Juvat has a amusing post involving foreign objects in beverages that dredged up a memory from Army days in
circa 1965. Germany
All units have their weirdoes (anyone in them, depending on your point of view) and we were blessed with PFC Hua (Head up ass).
He had a collection of perfume samplers. Each night before sacking out he would put some perfume on his upper lip with the hopes it would induce a wet dream. When successful, he would try to share his dream with us the next morning.
His job was Operations Clerk and the E-7 who ran operations protected him or he would have had a daily ass kicking. He was a pussy. He was also a snitch. Our NCOs knew we were a bunch of hard drinking assholes but, unless something was brought to their attention officially, they didn't want to know. PFC Hua wasn't liked by the NCOs. They didn't much care for his drunkard boss either.
His worse characteristic was latching himself to our rowdy group as we hit the strasse on pass. One of our miscreants came across a plastic dog turd. You can probably guess what happened. PFC Hua was at the bar in one of
finer drinking establishments boring some unfortunate German civilian when the
turd was slipped into his beer. After his next swig, he noticed the turd. He
didn’t just spew, he projectile vomited on the unfortunate German civilian. Rad
(comrade) was pissed and proceeded to kick PFC Hua’s ass. In the uproar, the
plastic turd was recovered and saved for another day. After a suitable time, we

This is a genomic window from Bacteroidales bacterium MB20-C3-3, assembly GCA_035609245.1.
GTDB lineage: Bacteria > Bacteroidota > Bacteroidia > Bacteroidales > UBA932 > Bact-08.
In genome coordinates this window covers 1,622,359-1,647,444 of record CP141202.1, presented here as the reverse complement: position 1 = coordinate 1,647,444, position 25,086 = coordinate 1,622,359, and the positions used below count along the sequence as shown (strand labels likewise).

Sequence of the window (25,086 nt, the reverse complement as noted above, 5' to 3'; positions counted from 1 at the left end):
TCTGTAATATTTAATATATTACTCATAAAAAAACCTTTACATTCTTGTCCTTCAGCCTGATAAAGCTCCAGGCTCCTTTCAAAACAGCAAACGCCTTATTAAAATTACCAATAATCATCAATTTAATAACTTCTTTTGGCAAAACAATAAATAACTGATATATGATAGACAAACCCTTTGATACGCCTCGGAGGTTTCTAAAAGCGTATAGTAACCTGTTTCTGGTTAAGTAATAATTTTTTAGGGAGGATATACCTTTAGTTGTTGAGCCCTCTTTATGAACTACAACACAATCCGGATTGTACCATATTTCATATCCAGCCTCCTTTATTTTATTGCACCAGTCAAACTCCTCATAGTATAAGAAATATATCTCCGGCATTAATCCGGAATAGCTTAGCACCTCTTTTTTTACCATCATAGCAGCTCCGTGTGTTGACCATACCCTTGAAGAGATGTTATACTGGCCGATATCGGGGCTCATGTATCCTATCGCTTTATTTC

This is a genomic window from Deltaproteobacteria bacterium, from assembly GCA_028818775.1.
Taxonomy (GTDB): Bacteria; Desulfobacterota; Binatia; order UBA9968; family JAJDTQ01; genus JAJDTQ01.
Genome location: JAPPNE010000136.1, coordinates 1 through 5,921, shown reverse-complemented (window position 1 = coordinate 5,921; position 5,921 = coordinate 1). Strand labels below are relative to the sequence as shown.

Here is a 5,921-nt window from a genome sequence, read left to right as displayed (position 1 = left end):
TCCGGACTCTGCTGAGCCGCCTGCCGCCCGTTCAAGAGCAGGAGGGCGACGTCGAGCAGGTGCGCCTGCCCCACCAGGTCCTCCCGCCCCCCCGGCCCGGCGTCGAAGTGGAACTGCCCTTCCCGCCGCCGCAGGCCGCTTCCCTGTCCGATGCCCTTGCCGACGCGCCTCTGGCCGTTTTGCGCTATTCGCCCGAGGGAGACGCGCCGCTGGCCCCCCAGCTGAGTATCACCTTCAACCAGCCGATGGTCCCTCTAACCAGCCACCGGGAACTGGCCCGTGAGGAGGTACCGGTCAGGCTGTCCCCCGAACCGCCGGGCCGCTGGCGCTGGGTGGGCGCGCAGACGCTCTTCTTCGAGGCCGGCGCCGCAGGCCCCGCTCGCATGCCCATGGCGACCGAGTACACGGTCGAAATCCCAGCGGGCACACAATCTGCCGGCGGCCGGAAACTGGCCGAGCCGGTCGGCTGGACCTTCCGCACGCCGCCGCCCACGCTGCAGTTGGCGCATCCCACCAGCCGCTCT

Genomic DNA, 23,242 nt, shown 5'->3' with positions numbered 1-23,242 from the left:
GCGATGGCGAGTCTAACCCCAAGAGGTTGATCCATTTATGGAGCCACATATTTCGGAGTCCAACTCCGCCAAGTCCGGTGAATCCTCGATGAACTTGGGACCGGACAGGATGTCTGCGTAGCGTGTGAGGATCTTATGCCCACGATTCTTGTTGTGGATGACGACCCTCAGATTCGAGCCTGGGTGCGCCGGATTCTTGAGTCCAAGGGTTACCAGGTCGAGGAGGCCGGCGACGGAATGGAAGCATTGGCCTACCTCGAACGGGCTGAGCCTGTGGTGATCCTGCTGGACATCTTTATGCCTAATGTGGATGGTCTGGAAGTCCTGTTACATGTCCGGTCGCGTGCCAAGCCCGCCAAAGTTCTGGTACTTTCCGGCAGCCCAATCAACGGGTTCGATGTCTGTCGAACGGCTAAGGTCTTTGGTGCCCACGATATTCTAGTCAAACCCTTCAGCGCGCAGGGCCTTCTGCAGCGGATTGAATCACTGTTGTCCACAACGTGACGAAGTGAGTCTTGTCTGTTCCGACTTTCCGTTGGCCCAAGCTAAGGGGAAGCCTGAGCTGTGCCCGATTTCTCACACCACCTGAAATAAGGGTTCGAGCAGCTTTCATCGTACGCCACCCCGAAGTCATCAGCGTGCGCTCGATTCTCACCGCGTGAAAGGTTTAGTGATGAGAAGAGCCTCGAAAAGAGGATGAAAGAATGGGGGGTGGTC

pulled the Rad off PFC Hua. Hanau, Germany
That adventured cured PFC Hua of any further desire to tag along with us.
I was one of the unit’s Pathfinders. (Pathfinder was a term used in our Engineer Group. Real Pathfinders are kick ass Airborne troopers) As such, I had to work with/for PFC Hua and his drunkard E-7 boss. We were a float bridge company with around 100 vehicles. A road march was a major undertaking in that we were using civilian roads and went through small towns with narrow streets. A five ton bridge truck with a tilt bed trailer doesn't fit in a lot of places. The various routes had to be driven, mapped out, and directional signs posted. A time block had to be arranged with the civilian police. Worse, Army MP units would use our road marches as training exercises. That, along with dumb ass Lieutenants making “command decisions”, could result in enormous clusterfucks made worse by us highly trained Pathfinders mapping the wrong routes. Of course, I was never one of the Pathfinders who screwed up. It was always the fault of PFC Hua and his boss. Their circus, their monkeys.
During a road march, we Pathfinders would be stationed at critical junctions. If you were unlucky, this meant you stood in the elements in the middle of nowhere for hours waiting for vehicles from your unit to pass. If you were lucky, you posted up in a small town. Give it an hour or so and some German frau would bring you something to eat or drink. Then it became something of a local competition. We couldn’t accept alcohol but everything else was ok. I remember fondly some of the delicious treats those ladies gave me. Soups and pastries were the usual. Worth standing in the rain with the wind blowing under your poncho, they were.
I have no idea where PFC Hua went after the Army but he would have been perfect at torturing people and coworkers at a DMV office.